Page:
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Sherbert v. Verner

    Brief Fact Summary. The Appellant, Sherbert (Appellant) a Seventh Day Adventist, brought suit alleging South Carolina’s unemployment scheme was unfair as it disqualified her for compensation when she could not find a job that comported with her religious practice.

    Synopsis of Rule of Law. This case stands for the fact that no law or statutory scheme should abridge an individual’s free exercise of religion.

    Facts. The Petitioner was discharged because she would not work on Saturdays, as a condition of her religion. After several attempts to gain employment, she filed for unemployment compensation and was denied by the Commission because she did not have a suitable reason for failing to accept work. The South Carolina Supreme Court sustained the findings of the Commission and the Petitioner appealed to the United States Supreme Court (Supreme Court) on the basis that the unemployment scheme abrogated her First Amendment rights under the Free Exercise Clause.

    Issue. The facial issue presented by this case is whether the unemployment scheme of South Carolina violated the Petitioner’s First Amendment Rights under the Free Exercise Clause.

    Held. Reversed.
    The Supreme Court declined to hold that a constitutional right to unemployment exists on the part of all persons terminated due to their religious convictions.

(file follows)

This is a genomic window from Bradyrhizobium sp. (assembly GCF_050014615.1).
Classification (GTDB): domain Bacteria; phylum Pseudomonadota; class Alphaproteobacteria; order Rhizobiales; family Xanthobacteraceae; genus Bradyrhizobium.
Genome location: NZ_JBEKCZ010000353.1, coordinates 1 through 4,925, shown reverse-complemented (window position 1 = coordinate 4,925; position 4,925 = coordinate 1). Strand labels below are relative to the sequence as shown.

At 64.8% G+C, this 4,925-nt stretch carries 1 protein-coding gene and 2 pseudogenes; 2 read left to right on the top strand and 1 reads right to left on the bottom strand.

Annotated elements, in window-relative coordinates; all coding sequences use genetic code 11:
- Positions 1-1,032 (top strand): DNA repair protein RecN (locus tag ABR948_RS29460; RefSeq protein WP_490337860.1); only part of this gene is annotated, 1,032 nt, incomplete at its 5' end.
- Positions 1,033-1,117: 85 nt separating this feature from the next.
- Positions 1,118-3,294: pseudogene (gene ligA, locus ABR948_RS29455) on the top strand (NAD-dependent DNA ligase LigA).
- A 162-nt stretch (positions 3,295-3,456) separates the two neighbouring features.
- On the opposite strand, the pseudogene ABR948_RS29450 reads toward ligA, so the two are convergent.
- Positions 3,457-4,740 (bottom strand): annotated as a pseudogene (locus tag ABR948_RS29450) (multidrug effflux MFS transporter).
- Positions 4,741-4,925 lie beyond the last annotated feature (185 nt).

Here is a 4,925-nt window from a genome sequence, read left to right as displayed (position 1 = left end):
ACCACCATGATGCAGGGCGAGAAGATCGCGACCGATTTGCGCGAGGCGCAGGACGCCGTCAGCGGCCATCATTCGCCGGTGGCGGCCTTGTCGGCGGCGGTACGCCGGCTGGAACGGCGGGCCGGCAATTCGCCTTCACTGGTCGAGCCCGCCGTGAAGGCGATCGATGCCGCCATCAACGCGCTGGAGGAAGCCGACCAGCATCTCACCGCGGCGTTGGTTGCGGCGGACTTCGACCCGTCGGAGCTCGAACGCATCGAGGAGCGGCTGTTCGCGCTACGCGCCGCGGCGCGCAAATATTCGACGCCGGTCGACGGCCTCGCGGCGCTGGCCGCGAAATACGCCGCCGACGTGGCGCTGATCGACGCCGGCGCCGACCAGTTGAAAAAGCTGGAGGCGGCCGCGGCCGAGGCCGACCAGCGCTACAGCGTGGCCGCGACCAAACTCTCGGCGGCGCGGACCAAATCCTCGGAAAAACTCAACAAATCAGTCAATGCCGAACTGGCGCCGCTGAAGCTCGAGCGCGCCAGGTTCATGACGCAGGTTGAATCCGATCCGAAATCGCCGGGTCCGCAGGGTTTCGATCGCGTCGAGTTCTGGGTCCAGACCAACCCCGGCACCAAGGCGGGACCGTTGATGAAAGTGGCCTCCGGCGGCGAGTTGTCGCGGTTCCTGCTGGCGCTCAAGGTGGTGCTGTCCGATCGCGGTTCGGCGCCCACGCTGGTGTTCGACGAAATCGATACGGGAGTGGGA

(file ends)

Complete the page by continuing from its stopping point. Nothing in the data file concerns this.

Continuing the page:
Rather, the Supreme Court held that the State could not apply eligibility provisions to the extent that they constrain a worker from observing a religious day of rest.

    Dissent. Justice John Harlan (J. Harlan) dissented, noting the purpose of unemployment was to help people get through when work was unavailable. In this case, it is arguable that work is unavailable, save for the Petitioner’s religious restrictions.
    Concurrence. Justice Stewart (J. Stewart) concurred, maintaining that the denial of benefits is enough to infringe on the free exercise of religion.

    Discussion. The Free Exercise Clause of the First Amendment stands for the tenant that no law should be created that would deter an individual from the free exercise of his religion. In this case, South Carolina’s unemployment scheme, if allowed to stand, would have violated this clause.


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